The Role of Nutrient Sensing in Macrophage Polarization
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CitationCovarrubias, Anthony Joseph. 2016. The Role of Nutrient Sensing in Macrophage Polarization. Doctoral dissertation, Harvard University, Graduate School of Arts & Sciences.
AbstractMacrophages are essential immune cells that belong to the innate immune system and are key orchestrators in the initiation and resolution stages of inflammation. Macrophages are found in every organ throughout the body where they function as sentinel cells that protect against invading pathogens and maintain tissue homeostasis by engulfing apoptotic cells. Thus, macrophages are able to efficiently recognize both pro- and anti-inflammatory stimuli and respond appropriately by activating a diverse set of biological programs. Over the last two decades, studies have shown that activated macrophages are able to polarize to pro-inflammatory or anti-inflammatory states with distinct phenotypes and physiological responses during inflammation. As a result, macrophages have been categorized into subtypes that include the classical pro-inflammatory M1 state, which is activated by Interferon-γ and LPS and the “alternative” M2 state, which is activated by the Th2 cytokines IL-4 and IL-13.
Metabolic diseases, such as obesity and Type-II diabetes, are associated with chronic low-grade inflammation due to dysregulation of metabolic and inflammatory signaling pathways. During obesity monocytes infiltrate adipose tissue and polarize to M1 macrophages, displacing the M2 macrophages normally found in non-obese tissue. These M1 macrophages produce high levels of pro-inflammatory cytokines, which contributes to the development of insulin resistance and type-2 diabetes. Interestingly, while macrophages reside in all metabolic organs such as adipose tissue, how the nutrient status of the host affects macrophages function is not well understood. Thus, my thesis seeks to provide a clearer understanding of this important relationship and is of significant relevance to metabolic health and dysfunction.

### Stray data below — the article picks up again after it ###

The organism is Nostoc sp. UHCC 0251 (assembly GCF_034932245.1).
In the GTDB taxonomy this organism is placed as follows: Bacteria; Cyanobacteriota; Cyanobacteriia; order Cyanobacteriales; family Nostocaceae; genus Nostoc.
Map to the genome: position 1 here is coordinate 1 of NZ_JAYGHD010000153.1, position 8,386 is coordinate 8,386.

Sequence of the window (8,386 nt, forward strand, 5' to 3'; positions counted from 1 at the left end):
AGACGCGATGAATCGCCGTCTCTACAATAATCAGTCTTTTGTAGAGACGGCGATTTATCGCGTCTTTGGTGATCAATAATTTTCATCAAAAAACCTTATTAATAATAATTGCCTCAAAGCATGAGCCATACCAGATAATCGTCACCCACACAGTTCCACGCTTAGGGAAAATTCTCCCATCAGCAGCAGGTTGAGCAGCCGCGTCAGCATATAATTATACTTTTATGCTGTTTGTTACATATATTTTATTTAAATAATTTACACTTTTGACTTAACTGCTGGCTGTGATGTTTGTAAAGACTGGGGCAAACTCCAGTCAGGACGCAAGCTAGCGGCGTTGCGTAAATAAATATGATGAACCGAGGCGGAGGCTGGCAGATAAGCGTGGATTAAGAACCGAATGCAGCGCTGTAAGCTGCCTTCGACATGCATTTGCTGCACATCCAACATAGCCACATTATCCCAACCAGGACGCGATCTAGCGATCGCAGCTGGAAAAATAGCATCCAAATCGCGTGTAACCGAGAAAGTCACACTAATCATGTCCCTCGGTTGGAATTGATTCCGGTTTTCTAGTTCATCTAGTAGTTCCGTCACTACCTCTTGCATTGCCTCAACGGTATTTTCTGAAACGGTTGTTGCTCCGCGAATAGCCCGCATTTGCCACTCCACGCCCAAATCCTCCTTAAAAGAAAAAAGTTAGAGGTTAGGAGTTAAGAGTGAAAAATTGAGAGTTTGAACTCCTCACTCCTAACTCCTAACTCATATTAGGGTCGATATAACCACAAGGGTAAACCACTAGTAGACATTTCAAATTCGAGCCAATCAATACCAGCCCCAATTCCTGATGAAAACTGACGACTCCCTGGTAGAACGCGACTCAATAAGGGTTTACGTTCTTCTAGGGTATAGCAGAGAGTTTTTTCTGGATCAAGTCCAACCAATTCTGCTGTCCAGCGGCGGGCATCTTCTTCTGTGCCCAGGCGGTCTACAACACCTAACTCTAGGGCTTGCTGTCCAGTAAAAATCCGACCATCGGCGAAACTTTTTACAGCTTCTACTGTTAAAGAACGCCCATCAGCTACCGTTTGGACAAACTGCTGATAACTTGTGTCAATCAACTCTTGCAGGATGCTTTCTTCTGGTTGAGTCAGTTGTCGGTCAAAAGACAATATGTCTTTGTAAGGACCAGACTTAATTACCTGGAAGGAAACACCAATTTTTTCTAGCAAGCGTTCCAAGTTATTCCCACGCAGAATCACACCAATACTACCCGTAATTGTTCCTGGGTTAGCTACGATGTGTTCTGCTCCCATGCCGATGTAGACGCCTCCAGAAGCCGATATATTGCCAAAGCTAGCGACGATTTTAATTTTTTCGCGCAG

Mammalian Target of Rapamycin (mTOR) lies downstream of TSC1/2 complex and plays a central role in integrating signals for energy sensing and other cellular processes such as cell proliferation, cell size, gene transcription, protein synthesis, and autophagy. mTOR exists in two separate complexes, mTORC1 and mTORC2, that regulate distinct signaling pathways and phosphorylation of downstream targets. Using a mouse model in which myeloid lineage specific deletion of Tsc1 (Tsc1Δ/Δ) leads to constitutive mTOR Complex 1 (mTORC1) activation, we found that Tsc1Δ/Δ macrophages are refractory to IL-4 induced M2 polarization in vitro and in vivo, but produce increased inflammatory responses to proinflammatory stimuli such as LPS. The underlying basis for this aberrant macrophage polarization is due to feedback inhibition of Akt, a critical pathway that is activated by IL-4 and LPS. Thus, we elucidate a key role for the Akt pathway in macrophage polarization. In further studies of the Akt-mTORC1 pathway we found that IL-4 activation of the Akt-mTOR nutrient-sensing pathway leads to the phosphorylation and activation of the Akt target Acly (ATP-Citrate Lyase) that catalyzes the increase in cytosolic/nuclear pools of acetyl-CoA. This acetyl-CoA is used by histone acetyltransferases to acetylate the promoters of canonical M2 markers in murine macrophages such as Arg-1, Fizz1, and Mgl2. Furthermore, we have in vitro and in vivo evidence that macrophage M2 polarization can be tuned to metabolic input/nutrient status via the Akt-ACLY pathway and thereby control M2 gene expression levels. These findings highlight a key role for the Akt-mTORC1 pathway in regulating macrophage M2 polarization, and suggest how nutrient and metabolic status can fine-tune macrophage function via nutrient sensing pathways.
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